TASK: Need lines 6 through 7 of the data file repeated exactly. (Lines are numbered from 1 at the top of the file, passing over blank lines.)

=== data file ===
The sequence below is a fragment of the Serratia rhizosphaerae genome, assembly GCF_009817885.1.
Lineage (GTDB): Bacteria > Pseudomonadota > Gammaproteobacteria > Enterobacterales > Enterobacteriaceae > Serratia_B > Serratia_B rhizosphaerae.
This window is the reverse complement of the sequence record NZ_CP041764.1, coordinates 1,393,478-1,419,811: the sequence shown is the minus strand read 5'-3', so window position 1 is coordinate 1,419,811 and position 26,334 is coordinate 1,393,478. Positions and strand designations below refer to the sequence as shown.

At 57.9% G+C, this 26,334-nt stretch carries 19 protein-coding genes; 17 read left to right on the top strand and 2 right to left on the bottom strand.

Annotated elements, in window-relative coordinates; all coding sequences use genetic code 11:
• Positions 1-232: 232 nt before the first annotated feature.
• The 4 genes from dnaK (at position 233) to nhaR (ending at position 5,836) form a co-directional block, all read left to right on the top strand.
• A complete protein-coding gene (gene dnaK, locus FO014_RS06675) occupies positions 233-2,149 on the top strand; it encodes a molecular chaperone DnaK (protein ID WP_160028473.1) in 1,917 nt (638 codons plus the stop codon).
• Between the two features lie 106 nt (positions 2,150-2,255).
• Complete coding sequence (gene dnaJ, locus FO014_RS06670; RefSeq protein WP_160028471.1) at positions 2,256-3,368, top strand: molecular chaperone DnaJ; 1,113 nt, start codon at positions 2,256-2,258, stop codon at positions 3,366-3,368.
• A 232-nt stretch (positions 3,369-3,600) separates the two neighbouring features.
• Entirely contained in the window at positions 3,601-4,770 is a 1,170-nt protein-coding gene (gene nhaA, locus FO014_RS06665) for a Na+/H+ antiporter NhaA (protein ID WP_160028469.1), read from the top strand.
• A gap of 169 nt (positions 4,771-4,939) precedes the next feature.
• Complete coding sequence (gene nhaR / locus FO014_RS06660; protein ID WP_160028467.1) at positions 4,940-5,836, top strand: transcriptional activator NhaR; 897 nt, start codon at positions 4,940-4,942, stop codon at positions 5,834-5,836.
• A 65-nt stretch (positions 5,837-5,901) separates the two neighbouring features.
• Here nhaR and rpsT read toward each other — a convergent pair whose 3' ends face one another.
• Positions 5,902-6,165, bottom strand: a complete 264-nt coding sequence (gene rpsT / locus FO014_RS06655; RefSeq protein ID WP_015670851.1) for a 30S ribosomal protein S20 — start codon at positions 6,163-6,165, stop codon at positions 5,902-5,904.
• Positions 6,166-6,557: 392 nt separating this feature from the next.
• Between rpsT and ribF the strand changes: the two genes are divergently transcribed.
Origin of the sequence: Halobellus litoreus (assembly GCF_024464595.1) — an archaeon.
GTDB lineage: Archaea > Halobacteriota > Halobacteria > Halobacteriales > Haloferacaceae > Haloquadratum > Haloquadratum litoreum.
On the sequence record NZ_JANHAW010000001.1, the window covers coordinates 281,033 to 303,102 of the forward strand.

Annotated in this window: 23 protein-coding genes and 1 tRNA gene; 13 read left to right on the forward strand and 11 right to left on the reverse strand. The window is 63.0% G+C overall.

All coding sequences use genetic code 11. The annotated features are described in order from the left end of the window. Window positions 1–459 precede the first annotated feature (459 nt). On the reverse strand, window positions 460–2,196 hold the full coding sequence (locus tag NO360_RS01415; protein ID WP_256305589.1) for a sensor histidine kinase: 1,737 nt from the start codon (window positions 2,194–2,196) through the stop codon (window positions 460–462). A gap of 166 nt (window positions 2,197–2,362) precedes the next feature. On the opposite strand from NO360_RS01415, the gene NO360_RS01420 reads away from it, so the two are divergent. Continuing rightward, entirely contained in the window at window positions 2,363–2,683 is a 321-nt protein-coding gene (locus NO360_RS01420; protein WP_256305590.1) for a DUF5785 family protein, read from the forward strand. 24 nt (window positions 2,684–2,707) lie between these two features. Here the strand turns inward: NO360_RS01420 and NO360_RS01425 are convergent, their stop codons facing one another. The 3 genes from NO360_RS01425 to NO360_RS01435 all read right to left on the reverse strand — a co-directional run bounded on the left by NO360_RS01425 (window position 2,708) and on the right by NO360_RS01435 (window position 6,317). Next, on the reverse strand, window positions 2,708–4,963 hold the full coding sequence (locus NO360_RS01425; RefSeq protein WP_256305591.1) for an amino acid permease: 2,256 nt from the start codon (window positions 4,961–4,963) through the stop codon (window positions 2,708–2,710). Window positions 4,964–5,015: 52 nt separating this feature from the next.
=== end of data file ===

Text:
• Positions 1-232: 232 nt before the first annotated feature.
• The 4 genes from dnaK (at position 233) to nhaR (ending at position 5,836) form a co-directional block, all read left to right on the top strand.